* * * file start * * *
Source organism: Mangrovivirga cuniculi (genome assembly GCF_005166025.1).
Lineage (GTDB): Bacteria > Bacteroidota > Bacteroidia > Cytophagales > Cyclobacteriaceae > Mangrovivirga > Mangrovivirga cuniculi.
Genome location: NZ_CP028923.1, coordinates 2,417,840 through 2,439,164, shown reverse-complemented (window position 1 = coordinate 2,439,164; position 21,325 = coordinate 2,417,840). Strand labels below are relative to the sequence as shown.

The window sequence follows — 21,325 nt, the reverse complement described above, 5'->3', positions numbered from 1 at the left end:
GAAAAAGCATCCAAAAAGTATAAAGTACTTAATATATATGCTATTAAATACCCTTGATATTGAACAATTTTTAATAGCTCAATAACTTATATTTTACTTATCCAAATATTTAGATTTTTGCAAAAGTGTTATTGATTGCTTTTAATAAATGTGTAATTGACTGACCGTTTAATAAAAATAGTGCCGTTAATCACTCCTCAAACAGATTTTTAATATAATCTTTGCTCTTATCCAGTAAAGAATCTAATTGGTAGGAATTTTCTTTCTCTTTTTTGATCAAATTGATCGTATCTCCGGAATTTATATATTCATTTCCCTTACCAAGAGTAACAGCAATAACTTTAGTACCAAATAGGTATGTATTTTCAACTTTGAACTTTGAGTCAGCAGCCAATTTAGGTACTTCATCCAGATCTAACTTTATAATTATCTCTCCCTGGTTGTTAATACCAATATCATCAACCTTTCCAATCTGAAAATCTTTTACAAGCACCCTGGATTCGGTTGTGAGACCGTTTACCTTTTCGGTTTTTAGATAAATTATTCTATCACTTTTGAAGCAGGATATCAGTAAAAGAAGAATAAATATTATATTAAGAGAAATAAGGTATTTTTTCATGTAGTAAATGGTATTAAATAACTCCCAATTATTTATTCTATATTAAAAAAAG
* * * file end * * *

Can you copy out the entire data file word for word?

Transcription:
Source organism: Mangrovivirga cuniculi (genome assembly GCF_005166025.1).
Lineage (GTDB): Bacteria > Bacteroidota > Bacteroidia > Cytophagales > Cyclobacteriaceae > Mangrovivirga > Mangrovivirga cuniculi.
Genome location: NZ_CP028923.1, coordinates 2,417,840 through 2,439,164, shown reverse-complemented (window position 1 = coordinate 2,439,164; position 21,325 = coordinate 2,417,840). Strand labels below are relative to the sequence as shown.

The window sequence follows — 21,325 nt, the reverse complement described above, 5'->3', positions numbered from 1 at the left end:
GAAAAAGCATCCAAAAAGTATAAAGTACTTAATATATATGCTATTAAATACCCTTGATATTGAACAATTTTTAATAGCTCAATAACTTATATTTTACTTATCCAAATATTTAGATTTTTGCAAAAGTGTTATTGATTGCTTTTAATAAATGTGTAATTGACTGACCGTTTAATAAAAATAGTGCCGTTAATCACTCCTCAAACAGATTTTTAATATAATCTTTGCTCTTATCCAGTAAAGAATCTAATTGGTAGGAATTTTCTTTCTCTTTTTTGATCAAATTGATCGTATCTCCGGAATTTATATATTCATTTCCCTTACCAAGAGTAACAGCAATAACTTTAGTACCAAATAGGTATGTATTTTCAACTTTGAACTTTGAGTCAGCAGCCAATTTAGGTACTTCATCCAGATCTAACTTTATAATTATCTCTCCCTGGTTGTTAATACCAATATCATCAACCTTTCCAATCTGAAAATCTTTTACAAGCACCCTGGATTCGGTTGTGAGACCGTTTACCTTTTCGGTTTTTAGATAAATTATTCTATCACTTTTGAAGCAGGATATCAGTAAAAGAAGAATAAATATTATATTAAGAGAAATAAGGTATTTTTTCATGTAGTAAATGGTATTAAATAACTCCCAATTATTTATTCTATATTAAAAAAAG